Andy Burnham wrote a piece in yesterday’s Guardian in which he tries to make some political ground out of this week’s mini row over the NHS.
Burnham sets out what he sees as clear dividing lines for the next election.
“Our commitment to national standards and structures in health remains strong. We know that, without them, the poorest areas tend to get the poorest services. By contrast, the Tories are ambivalent about the role of the centre, preferring localism in health as in other areas.”
I can only hope these aren’t the real dividing lines because they are all wrong.
It’s depressing to see repeated the old canard that opposes national standards, fairness and quality to a post code lottery. We should know by now that this is a false dichotomy.
It’s entirely coherent to think that government can set minimum standards (not the same thing as targets) but that how these standards are prioritised, procured and provided can be determined at local level. At the LGiU we would argue, indeed we often have argued, that not only does this have a democratic premium, but that it creates better outcomes and drives efficiencies by ensuring that services are tailored to local contexts.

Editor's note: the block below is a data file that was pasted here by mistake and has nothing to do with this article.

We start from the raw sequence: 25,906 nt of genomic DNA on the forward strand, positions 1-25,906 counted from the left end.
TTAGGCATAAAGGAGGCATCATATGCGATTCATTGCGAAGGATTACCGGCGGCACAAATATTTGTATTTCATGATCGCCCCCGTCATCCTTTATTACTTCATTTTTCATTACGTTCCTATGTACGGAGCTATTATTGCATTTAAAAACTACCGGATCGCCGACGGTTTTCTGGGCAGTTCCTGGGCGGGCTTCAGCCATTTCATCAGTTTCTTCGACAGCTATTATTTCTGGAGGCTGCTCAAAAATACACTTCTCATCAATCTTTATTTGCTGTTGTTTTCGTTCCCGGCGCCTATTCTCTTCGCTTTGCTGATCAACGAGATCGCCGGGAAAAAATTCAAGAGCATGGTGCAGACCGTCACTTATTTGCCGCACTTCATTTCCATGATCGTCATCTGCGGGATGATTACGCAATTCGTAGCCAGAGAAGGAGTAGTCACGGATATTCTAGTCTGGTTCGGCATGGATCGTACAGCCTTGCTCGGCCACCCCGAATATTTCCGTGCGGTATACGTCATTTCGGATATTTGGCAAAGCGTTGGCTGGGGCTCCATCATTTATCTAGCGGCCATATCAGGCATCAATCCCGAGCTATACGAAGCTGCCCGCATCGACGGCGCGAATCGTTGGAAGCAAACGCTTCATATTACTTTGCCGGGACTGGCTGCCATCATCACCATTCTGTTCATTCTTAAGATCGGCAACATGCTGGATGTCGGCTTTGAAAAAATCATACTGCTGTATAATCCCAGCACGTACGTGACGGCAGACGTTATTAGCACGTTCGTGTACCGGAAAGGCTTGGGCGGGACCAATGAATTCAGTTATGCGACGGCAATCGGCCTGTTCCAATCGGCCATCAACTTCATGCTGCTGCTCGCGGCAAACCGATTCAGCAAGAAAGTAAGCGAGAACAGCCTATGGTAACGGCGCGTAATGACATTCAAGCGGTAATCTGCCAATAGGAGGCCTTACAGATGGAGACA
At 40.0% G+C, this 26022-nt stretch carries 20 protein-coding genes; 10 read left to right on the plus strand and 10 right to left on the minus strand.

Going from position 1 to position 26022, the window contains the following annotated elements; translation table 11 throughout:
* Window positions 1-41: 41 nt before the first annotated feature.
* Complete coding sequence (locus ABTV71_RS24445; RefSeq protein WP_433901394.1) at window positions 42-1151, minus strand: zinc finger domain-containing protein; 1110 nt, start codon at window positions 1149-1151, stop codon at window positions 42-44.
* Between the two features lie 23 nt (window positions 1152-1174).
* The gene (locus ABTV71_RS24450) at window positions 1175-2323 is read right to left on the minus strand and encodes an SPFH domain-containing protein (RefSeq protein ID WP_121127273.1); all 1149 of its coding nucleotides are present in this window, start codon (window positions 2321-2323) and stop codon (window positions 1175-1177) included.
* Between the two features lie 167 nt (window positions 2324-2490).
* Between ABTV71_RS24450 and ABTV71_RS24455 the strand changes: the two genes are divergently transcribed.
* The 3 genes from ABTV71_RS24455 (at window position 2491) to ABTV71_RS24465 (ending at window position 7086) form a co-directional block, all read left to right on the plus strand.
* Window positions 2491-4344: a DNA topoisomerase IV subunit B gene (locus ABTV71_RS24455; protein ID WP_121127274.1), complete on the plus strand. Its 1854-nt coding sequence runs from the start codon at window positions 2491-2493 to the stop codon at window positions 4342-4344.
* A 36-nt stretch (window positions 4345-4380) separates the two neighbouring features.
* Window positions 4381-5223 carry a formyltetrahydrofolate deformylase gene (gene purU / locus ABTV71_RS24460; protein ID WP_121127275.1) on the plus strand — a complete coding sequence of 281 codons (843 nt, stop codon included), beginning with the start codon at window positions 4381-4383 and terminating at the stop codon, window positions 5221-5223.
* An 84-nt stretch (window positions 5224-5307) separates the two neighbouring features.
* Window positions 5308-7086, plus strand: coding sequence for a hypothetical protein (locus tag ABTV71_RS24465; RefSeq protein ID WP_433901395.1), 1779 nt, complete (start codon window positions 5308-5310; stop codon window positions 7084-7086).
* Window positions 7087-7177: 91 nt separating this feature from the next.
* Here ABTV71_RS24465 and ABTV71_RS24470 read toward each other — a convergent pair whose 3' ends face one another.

Elsewhere the government seems to recognise this and, for all its faults, John Denham’s Strengthening local democracy consultation is based on these assumptions. It’s hard to see how Burnham’s thinking squares with the consultation’s proposal to give councils “greater scrutiny and oversight” of the “billions of pounds spent every year by a wide range of service providers, including the National Health Service.”
Aside from the fact that it does a beleaguered government no favours to be sending out mixed messages, Burnham’s article obscures the real issues. We know that public services such as the NHS face real long term pressures associated with demographic change, increasing rates of chronic illness etc. If we want to make real progress towards meeting these challenges we need to do a lot better than a false binary between inconsistent localism and equitable centralism.